Bryant broke his three-homer bat the first time up on Tuesday, cracking it on a groundout. The bat boy retrieved it and took it to the Major League Baseball authenticator, who labeled the bat and safely stored it. Bryant flied out, walked twice, fouled out with two runners aboard for the final out in the 10th, and struck out in the 13th before driving in the go-ahead run.

TRAINER'S ROOM

Reds: RHP Homer Bailey felt fine a day after throwing an inning in his first rehab start. Bailey, who is recovering from Tommy John surgery 13 months ago, is expected to pitch again on Saturday ... 2B Brandon Phillips fouled a ball off the inside of his left foot in the first inning. He fouled another pitch off the same foot in his next at-bat and got hit in the left side by a pitch from Rondon in the ninth.

UP NEXT

Cubs: Kyle Hendricks (5-6, 2.76) is 1-5 with a 3.79 ERA in seven road starts this season. He's 4-1 with a 1.93 ERA in seven home games.

Reds: Cody Reed (0-1, 6.75) makes his third career start. In his first appearance at Great American Ball Park last Friday, he gave up five runs in five innings of a 13-4 loss to the Padres.

White Sox offense struggles in front of Quintana in shutout loss to Twins

White Sox offense struggles in front of Quintana in shutout loss to Twins

The White Sox haven’t had many big hits in their last dozen games.

The White Sox never seem to deliver any timely knocks in Jose Quintana starts.

Those two forces collided in a 4-0 loss to the Minnesota Twins on Tuesday night in front of 22,072 at U.S. Cellular Field.

Quintana allowed two Brian Dozier home runs, including a decisive three-run shot in the sixth inning, and dropped a seventh straight decision. His offense finished 0-for-8 with runners in scoring position as Kyle Gibson twirled seven scoreless innings.

Outfielder Melky Cabrera also left the game early with a sore left wrist.

“We didn’t do nothing as hitters,” third baseman Todd Frazier said. “We have to find a way. We had an off day. Everybody was nice and relaxed coming back. We’re professionals here as hitters. We have to find ways to get guys in.”

The White Sox didn’t have many shots against Gibson.

They butchered those that they did.

No opportunity was bigger than the third inning, which began with singles by J.B. Shuck and Tim Anderson in front of the team’s 2-3-4 hitters. But Gibson delivered and the White Sox failed yet again.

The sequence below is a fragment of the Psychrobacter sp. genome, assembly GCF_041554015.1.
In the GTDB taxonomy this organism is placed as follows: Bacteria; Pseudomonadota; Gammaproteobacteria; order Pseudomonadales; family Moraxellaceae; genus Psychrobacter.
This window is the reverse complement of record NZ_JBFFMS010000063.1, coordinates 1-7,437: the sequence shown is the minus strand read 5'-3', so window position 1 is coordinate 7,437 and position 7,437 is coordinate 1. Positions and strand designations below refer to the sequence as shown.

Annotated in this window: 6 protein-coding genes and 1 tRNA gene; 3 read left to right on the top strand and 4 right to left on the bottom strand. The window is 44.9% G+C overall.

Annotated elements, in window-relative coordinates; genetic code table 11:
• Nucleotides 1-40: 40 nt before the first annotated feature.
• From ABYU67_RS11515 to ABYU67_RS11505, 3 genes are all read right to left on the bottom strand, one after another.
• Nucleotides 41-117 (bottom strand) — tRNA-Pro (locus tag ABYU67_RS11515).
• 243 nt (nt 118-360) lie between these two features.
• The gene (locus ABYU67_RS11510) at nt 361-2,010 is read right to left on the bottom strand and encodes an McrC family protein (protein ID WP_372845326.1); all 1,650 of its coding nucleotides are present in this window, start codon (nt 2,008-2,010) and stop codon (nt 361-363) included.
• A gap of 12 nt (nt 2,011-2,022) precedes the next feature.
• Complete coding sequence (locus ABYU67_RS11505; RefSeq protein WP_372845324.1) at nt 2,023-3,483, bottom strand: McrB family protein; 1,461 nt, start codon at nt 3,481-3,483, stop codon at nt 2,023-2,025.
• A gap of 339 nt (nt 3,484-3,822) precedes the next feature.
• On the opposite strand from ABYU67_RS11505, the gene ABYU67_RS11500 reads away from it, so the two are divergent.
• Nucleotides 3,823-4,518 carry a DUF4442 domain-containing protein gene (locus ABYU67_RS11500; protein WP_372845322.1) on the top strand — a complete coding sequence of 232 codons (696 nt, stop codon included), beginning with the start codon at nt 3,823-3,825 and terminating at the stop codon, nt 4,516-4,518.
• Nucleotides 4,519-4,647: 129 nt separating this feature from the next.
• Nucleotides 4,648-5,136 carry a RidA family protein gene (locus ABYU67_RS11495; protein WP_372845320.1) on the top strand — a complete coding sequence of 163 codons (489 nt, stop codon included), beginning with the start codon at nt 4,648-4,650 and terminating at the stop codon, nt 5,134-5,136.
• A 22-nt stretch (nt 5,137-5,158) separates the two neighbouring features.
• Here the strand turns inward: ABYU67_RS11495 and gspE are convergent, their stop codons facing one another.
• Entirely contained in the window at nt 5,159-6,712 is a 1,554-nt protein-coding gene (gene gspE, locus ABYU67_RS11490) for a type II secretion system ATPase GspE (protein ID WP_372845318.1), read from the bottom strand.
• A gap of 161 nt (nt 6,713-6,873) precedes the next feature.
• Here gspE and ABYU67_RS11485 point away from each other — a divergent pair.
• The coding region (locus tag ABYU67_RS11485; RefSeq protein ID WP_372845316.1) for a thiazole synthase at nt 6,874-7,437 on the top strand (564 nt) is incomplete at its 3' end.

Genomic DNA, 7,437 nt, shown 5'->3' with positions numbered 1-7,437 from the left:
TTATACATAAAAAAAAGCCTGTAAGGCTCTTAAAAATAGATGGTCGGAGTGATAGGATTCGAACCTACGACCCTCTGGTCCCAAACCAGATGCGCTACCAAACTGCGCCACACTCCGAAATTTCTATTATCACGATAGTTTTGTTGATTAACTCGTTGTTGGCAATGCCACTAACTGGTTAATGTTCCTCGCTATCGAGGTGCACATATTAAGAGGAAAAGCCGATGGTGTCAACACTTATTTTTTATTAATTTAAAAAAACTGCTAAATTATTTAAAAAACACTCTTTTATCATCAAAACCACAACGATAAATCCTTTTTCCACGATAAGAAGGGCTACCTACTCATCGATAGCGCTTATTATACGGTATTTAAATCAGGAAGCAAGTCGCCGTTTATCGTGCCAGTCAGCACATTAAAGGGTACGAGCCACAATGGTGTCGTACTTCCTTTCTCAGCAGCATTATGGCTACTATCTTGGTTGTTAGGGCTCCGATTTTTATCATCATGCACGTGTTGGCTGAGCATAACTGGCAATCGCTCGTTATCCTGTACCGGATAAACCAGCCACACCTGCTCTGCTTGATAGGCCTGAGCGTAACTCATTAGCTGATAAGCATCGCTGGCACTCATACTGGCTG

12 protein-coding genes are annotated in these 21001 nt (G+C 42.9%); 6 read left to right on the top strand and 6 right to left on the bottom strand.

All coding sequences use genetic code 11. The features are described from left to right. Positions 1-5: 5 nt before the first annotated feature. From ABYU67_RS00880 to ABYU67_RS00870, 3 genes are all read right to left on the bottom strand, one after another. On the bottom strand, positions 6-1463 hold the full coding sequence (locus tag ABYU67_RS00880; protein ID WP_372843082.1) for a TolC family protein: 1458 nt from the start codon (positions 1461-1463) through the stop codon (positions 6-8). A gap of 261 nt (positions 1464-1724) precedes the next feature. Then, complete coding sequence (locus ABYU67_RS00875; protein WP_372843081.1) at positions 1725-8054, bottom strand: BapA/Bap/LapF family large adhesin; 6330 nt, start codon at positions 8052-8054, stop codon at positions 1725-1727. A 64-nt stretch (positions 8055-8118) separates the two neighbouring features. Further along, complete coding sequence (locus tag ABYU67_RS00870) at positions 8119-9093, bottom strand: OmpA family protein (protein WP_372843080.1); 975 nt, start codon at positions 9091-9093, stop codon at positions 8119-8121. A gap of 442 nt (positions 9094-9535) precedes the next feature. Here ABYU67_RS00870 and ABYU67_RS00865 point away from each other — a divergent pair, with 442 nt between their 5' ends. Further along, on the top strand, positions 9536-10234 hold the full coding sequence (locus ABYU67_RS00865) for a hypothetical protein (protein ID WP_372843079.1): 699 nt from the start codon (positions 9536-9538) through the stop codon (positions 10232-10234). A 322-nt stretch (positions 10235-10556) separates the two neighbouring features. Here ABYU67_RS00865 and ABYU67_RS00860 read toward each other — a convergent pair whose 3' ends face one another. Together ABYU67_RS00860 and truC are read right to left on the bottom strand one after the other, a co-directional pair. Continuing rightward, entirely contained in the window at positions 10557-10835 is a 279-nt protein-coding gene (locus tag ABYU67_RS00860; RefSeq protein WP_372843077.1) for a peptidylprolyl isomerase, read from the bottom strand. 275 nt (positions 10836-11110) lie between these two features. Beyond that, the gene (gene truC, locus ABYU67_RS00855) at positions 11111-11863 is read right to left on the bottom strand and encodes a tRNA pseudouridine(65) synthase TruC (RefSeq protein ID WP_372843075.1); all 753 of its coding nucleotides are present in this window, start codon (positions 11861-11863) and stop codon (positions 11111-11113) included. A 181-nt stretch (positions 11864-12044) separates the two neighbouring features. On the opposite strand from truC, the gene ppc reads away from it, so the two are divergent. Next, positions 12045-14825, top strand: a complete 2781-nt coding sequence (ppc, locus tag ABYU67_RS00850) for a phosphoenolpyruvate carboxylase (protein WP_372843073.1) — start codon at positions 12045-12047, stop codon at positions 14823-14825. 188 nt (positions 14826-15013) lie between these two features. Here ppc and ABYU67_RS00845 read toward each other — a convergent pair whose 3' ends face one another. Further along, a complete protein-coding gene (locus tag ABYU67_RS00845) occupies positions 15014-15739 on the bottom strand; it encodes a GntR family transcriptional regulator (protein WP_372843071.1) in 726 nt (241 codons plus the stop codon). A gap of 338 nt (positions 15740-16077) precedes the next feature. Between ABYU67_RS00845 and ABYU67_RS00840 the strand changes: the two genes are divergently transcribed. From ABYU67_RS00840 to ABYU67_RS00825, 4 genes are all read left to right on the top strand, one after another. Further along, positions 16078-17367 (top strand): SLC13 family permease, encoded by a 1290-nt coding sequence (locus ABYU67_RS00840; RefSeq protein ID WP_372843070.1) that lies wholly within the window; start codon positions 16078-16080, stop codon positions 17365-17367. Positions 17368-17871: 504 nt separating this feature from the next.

Down 1-0, Adam Eaton couldn’t move the runners over as he flew out to center. Jose Abreu followed suit and flew out to center before Cabrera — who left in the top of the seventh and is listed as day-to-day — popped out to second.

One inning earlier, Brett Lawrie was stranded in scoring position when Gibson got Avisail Garcia to chase a two-strike pitch off the plate and in the dirt. It was more of the same in the fifth when Eaton flew out to center with a man on second. And again in the seventh when Shuck flew out and Anderson grounded into a fielder’s choice with two aboard.

“It started out well,” manager Robin Ventura said. “You get them on there. Any time we seemed to get something going against Gibson, he just really started going soft and using your aggressiveness against you. I think that's part of what played into it. He had a very good changeup, he used his curve when he had to. He went a little bit backwards. Any time we got into an aggressive count, he just took a little off. We couldn't get anything going against him.”

The team’s effort was the continuance of a nasty trend.

The White Sox are 12-for-98 (.122) with runners in scoring position in their last 12 games. The lengthy slump dropped them from hitting a formidable .260 with RISP, which ranked in the top half of the league, to below .240, which ranks in the bottom third.

That the performance arrived with Quintana on the mound should come as no surprise.

Whereas the White Sox scored 25 runs in Quintana’s first seven starts, they’ve relapsed into their old non-scoring selves whenever he takes the hill. Over his last nine starts, Quintana has had nine runs of support.

The left-hander said the lack of support isn’t something he focuses on because it’s out of his hands.

“I don’t have control on the runs,” Quintana said. “I say the same every time. But I don’t have control, man. I try to keep going. I try to be better next time and keep going. Next time be better out there, better outing and better everything.

“I never think about that. I just try to pay attention and do my job, focusing on throwing the ball well and that’s it.”

Quintana made two mistakes in seven otherwise solid innings.

Dozier’s solo homer to leadoff the second inning gave the Twins, who improved to 25-51, a one-run lead.

Eduardo Nunez then led off the sixth inning with a single and stole second base. He advanced to third on a passed ball. Quintana then walked Joe Mauer and Dozier made him pay when he got enough of a 2-1 curveball low and in to drive it out for a three-run homer and a 4-0 lead.

Quintana — who is 5-8 despite a 3.18 ERA — allowed six hits, walked one and struck out eight.

“I’m sure inside he’s frustrated,” Frazier said. “I would be too. He’s a competitor, gives it his all. One bad pitch.”